Charles (Charlie) Franklin Preston III, 76, died peacefully at home with his wife at his side on March 26, 2024, after a valiant battle with cancer and ALS. Charlie was born October 25, 1947, in Ft. Dix, New Jersey, to Mary Machinski and Charles Franklin Preston Jr. His stepmother, Gloria joined the family in 1950.

Charlie spent his amazing childhood in Vermont. He lived to play baseball with his brother. He was a star pitcher. His dad, a chicken farmer, gave Charlie 500 chickens to raise, to make money. He tended a strawberry patch and picked berries for customers.

Charlie enlisted in the Army at 17 and spent three years in Berlin. After his discharge, he went to Florida, where the family had moved, and attended college for a couple of years.
After a while, he moved to Milwaukee where he worked beside his brother for a number of years in the Milwaukee Forge. He later moved to New Hampshire to work at the White River Junction Post Office. His last, and most rewarding job was at the NH Bindery in Concord NH.

While living in Concord, Charlie met his sweetheart, Robynn Orr, while on a dinner dance cruise on Lake Winnipesaukee. They married on August 9, 2008.

In 2016, They moved to Friendship, Wisconsin. There they bought and renovated a hunting camp. They created a paradise on the banks of a trophy trout stream (but we’re not giving any more information). They grew beautiful flowers, trees, and berries. and fondly called their land ‘Preston Park’. Their home was warm and welcoming, they often entertained friends and enjoyed quiet evenings around their woodstove.

The animals loved their place as well. Deer regularly passed through the property morning and evening. Owls, woodpeckers, hummingbirds, blue birds, and songbirds frequented their feeders.
Charlie and Robynn had a fairytale marriage. They were constant companions who found joy in one another at every opportunity. From ballroom dancing, trout fishing, cooking, managing stellar gardens, cutting the grass together, and meeting each other at the car to carry in groceries, they treated each other like newlyweds their entire marriage. They gave each other love notes and cards. Often, one of them would say, “Guess What?” The response was always, “I love you, gotcha first.” Charlie deeply and intensely loved his wife.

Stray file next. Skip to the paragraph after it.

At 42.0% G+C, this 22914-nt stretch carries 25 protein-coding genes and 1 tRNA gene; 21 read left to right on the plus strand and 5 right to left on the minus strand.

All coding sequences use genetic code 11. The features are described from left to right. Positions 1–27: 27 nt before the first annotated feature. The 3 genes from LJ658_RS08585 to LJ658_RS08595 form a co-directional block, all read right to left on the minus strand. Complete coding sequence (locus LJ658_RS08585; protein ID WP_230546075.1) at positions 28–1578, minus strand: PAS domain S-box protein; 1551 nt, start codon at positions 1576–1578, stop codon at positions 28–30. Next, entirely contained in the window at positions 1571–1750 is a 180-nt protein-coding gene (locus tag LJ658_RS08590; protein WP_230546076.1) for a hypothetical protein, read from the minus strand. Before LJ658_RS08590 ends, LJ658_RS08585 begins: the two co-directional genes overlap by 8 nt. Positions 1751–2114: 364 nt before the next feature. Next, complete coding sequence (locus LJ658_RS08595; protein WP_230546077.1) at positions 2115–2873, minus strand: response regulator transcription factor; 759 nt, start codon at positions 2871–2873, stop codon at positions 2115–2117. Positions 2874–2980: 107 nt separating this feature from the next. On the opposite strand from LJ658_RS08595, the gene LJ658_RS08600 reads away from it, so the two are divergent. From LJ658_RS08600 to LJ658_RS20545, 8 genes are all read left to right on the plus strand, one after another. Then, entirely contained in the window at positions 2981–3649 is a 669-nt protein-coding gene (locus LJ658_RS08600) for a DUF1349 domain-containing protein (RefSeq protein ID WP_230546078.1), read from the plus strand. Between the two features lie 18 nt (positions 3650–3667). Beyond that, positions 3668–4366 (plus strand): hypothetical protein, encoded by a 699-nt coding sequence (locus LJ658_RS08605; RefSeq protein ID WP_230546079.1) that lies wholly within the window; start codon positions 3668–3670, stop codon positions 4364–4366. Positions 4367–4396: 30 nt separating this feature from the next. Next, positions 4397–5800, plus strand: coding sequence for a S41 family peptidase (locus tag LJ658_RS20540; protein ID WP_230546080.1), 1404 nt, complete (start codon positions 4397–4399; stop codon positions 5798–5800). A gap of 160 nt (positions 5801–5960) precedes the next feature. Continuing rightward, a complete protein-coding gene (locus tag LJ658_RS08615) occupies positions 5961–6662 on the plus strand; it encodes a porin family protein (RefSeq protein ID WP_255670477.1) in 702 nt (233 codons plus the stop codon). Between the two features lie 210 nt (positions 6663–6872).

Charlie loved the beauty of the natural world and enjoyed hunting and fishing. He was a consummate trout fisherman and a master woodworking artisan. He made fine detail boxes, coat racks, and more. He showed his love of wood in his exquisitely hand-crafted trout fishing landing nets. Each net was laminated, sanded, and re-sanded to a satin finish. Then the net was strung and secured. Finally, he applied his signature. His joy from creating better and better nets was apparent when he displayed his work at artisan shows.

Charlie was a worker. If not working on his landing nets, he could be found doing yard work or fixing and building around the house. He also was a natural storyteller who drew listeners into the event. Through his words and inflections, one could feel the cold stream, see the dappled sun coming through trees or watch as the trout jumped and struggled to get away.
All who had the pleasure of knowing Charlie came to love him. He had a great sense of humor, was generous beyond belief, and a man of integrity and honor. He will be sorely missed, but he is not gone. He is just ahead of us on the path. We know we will be together again, and that Charlie will be whole and complete without disease or pain. Ours is a kind and loving Heavenly Father.

Charlie is survived by his wife, Robynn; stepmother, Gloria; and brother Robert. He was preceded in death by his dad and his birth mother.

Funeral services will be held April 13, 11:00 a.m., at the Friendship Wisconsin Church of Jesus Christ of Latter-day Saints, East Lake Street (across from the electric coop). In lieu of flowers, the family suggests a donation in Charlie’s name to Trout Unlimited Basil W. Woods Jr. Chapter, Concord, New Hampshire.

Roseberry’s Funeral Home is assisting the family. Visit for online condolences.